Cases of harassment and murder of RTI applicants are increasing across the country, and the biggest challenge in the upcoming years is to ensure their protection, according to a new report on the status of the implementation of the RTI Act.
The report by Transparency International India released on the eve of the RTI Day Monday said that in the last 15-16 years, at least 95-100 RTI applicants have been killed while 190 others attacked, while dozen committed suicide and hundreds of them reported being harassed from the powerful lobby.
Besides, the government does not maintain any data on the RTI activists and information seekers who lose their lives in the interest of the country, said the report titled State Transparency Report 2021′ by Transparency International India (TII), a non-government organization.
“The biggest challenge in the upcoming years is to ensure the protection of information seekers as cases of harassment and murder of RTI applicants is increasing across the country,” it said.
Considering the increasing number of RTI queries and applications with several public authorities, there is a dire need to create an agreed template to make proactive disclosure more effective and informative, the report said.
“The situation of implementation has improved over the years, several micro-level studies still point out a wide gap in the usage of the Act among urban-rural masses,” said the report released on the eve of RTI Day.
The Right to Information (RTI) Act became operational on 12th October 2005.
Issues like non-compliance in proactive disclosure by public authorities, hostile approach of PIOs towards citizens and misinterpreting provisions of the Act to conceal information, lack of clarity on what public interest is, right to privacy, stand in the way of effective implementation of RTI Act, it said.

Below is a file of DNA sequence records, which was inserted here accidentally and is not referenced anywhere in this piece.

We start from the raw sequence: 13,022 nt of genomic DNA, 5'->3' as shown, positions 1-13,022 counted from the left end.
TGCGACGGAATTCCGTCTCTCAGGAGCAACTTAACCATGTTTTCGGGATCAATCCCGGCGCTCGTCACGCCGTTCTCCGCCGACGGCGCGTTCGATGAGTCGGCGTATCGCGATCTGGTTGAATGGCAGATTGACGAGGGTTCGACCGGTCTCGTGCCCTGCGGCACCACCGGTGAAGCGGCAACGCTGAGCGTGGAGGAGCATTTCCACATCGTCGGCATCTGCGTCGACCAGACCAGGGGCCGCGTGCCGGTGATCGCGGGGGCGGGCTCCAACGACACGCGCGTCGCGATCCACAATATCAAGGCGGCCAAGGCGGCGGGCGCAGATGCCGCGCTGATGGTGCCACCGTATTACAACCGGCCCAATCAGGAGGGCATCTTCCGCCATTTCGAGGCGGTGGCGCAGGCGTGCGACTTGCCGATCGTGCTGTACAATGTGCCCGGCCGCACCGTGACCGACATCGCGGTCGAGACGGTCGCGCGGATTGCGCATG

“Many state Information Commissions are running without any Information Commissioners for years, Information commissions failed to get information from public authorities on compliance of RTI Act,” the report highlighted.
Currently, 36 out of 165 posts of Chief Information Commissioner & Information Commissioners are vacant, it said.
RTI activists insist that imposition of penalties and the payment of compensation to applicants can be used as tools for ensuring adherence to the norms of providing information within a reasonable time frame, the report said.
Probably fixing a time limit for the disposal of the first as well as second appeals may go a long way if the government takes a step in this direction as has been prompted through the initiative of Madras High Court recently, it said.
“Now in the 17th year of RTI Act’s implementation when the information regime is already facing challenges in relation to the COVID-19 pandemic similar to other spheres of life, it is an opportune time to look into the State of RTI implementation in the Indian States and check whether the act’s implementation has met the intention of the legislation,” said Rama Nath Jha, Executive Director of TII.
Bhopal-based RTI activist Ajay Dubey said the RTI Act has the potential to change the way governance is perceived.
“RTI can bring in desired public-friendly reforms in the governance of the law is implemented in its letter and spirit. Governments must ensure timely disposal of RTI applications and appeals besides ensuring that the Central and State Information Commissions work in full strength all the time, he said.
The report said that RTI queries are mostly personal in nature, which is another concern. “RTI will serve its purpose more if RTI applications are filed on issues of larger public interests.”
In this tech-savvy world, the use of innovative technology to disclose more and more information through the government websites across all platforms including vast mobile connectivity and mobile applications, in multiple languages will in itself make the system transparent, the report said.
The report also suggested anonymous requests must be allowed and all refusals to furnish information must be reasoned and appealable.